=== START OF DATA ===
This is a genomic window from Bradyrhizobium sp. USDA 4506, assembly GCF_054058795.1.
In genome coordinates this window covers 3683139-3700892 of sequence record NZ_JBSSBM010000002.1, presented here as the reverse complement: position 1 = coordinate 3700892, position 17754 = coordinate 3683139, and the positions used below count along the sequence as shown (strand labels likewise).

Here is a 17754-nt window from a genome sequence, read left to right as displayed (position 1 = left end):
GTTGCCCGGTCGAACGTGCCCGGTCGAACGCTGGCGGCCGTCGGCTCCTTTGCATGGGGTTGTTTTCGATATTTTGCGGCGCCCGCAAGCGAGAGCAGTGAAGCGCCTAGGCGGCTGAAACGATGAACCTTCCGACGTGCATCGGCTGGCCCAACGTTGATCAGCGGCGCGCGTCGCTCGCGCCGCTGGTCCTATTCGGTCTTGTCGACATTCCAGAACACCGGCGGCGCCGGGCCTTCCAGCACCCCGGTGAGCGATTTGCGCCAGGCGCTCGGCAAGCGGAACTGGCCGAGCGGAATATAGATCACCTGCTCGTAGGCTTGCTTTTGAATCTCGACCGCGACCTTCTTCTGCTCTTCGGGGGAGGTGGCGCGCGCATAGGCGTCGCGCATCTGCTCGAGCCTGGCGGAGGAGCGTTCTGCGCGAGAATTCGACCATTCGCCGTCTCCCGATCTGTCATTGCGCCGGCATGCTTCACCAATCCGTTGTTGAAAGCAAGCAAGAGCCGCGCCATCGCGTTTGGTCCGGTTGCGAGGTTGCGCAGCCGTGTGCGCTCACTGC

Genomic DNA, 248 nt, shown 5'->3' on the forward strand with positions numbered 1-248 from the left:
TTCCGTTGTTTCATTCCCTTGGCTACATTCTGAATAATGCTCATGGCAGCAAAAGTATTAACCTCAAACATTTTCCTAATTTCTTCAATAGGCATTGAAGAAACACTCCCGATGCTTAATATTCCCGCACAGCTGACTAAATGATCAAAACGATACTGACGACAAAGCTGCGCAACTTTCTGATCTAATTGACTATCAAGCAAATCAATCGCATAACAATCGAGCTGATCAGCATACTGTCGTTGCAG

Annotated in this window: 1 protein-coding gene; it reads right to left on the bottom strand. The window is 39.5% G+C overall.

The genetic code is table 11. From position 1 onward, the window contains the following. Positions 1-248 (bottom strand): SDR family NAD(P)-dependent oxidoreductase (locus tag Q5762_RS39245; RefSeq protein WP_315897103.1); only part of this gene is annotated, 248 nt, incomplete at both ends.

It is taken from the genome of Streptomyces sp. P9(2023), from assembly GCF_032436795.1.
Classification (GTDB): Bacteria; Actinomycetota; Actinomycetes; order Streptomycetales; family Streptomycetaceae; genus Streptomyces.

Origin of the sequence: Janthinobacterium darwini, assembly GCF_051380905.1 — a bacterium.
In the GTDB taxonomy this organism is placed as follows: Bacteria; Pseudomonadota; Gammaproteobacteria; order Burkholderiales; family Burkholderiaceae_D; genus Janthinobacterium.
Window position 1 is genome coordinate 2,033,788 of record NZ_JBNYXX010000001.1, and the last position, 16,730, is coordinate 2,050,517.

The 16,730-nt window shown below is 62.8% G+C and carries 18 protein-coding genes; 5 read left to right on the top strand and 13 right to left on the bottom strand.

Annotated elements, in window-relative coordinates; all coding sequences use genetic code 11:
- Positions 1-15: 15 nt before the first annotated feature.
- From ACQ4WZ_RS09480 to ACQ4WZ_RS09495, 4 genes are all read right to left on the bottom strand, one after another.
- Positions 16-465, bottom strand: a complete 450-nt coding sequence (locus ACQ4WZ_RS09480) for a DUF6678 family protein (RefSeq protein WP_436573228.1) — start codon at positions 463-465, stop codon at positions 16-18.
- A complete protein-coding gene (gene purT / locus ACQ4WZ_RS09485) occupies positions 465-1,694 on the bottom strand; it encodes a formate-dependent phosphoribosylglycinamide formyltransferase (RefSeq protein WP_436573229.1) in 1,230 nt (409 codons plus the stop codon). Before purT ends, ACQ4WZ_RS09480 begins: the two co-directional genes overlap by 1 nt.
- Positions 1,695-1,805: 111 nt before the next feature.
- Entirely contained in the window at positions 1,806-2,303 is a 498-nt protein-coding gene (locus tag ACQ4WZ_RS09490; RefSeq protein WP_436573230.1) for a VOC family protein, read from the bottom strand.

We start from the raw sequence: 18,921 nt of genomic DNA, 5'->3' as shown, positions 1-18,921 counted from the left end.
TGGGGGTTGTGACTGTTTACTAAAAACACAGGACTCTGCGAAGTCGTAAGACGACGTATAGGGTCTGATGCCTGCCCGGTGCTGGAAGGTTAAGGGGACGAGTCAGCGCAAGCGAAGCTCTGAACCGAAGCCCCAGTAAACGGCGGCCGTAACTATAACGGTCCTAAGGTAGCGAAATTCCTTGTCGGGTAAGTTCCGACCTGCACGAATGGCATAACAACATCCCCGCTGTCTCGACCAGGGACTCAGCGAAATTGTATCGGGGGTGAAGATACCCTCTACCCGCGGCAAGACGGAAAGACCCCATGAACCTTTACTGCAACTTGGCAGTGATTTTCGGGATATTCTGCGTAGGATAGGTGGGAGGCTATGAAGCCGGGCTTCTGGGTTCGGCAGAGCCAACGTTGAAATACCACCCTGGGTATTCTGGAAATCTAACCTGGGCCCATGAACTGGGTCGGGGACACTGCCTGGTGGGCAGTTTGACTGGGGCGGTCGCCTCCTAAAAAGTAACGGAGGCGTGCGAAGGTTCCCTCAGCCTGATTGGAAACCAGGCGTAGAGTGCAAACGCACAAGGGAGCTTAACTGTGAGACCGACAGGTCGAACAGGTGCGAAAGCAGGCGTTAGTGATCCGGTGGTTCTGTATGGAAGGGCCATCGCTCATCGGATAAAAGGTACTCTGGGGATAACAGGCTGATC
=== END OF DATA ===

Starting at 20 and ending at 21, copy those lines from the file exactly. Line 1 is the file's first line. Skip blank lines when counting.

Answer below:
- Positions 1,695-1,805: 111 nt before the next feature.
- Entirely contained in the window at positions 1,806-2,303 is a 498-nt protein-coding gene (locus tag ACQ4WZ_RS09490; RefSeq protein WP_436573230.1) for a VOC family protein, read from the bottom strand.